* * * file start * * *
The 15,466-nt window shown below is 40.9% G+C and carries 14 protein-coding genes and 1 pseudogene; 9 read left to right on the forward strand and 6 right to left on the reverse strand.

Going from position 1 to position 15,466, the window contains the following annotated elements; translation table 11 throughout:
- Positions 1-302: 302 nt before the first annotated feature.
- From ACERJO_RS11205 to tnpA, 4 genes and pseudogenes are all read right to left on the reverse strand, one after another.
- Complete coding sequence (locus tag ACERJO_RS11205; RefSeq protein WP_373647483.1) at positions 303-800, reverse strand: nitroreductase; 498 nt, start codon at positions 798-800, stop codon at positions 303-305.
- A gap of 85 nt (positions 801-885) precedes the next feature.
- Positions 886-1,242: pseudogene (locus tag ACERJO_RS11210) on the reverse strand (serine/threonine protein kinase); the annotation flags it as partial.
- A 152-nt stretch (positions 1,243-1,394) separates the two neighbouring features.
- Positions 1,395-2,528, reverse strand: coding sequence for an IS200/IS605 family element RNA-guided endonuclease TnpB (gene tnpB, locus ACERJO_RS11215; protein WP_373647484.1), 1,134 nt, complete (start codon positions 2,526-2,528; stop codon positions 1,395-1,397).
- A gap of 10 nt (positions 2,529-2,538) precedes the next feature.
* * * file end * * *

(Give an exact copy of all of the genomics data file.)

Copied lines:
The 15,466-nt window shown below is 40.9% G+C and carries 14 protein-coding genes and 1 pseudogene; 9 read left to right on the forward strand and 6 right to left on the reverse strand.

Going from position 1 to position 15,466, the window contains the following annotated elements; translation table 11 throughout:
- Positions 1-302: 302 nt before the first annotated feature.
- From ACERJO_RS11205 to tnpA, 4 genes and pseudogenes are all read right to left on the reverse strand, one after another.
- Complete coding sequence (locus tag ACERJO_RS11205; RefSeq protein WP_373647483.1) at positions 303-800, reverse strand: nitroreductase; 498 nt, start codon at positions 798-800, stop codon at positions 303-305.
- A gap of 85 nt (positions 801-885) precedes the next feature.
- Positions 886-1,242: pseudogene (locus tag ACERJO_RS11210) on the reverse strand (serine/threonine protein kinase); the annotation flags it as partial.
- A 152-nt stretch (positions 1,243-1,394) separates the two neighbouring features.
- Positions 1,395-2,528, reverse strand: coding sequence for an IS200/IS605 family element RNA-guided endonuclease TnpB (gene tnpB, locus ACERJO_RS11215; protein WP_373647484.1), 1,134 nt, complete (start codon positions 2,526-2,528; stop codon positions 1,395-1,397).
- A gap of 10 nt (positions 2,529-2,538) precedes the next feature.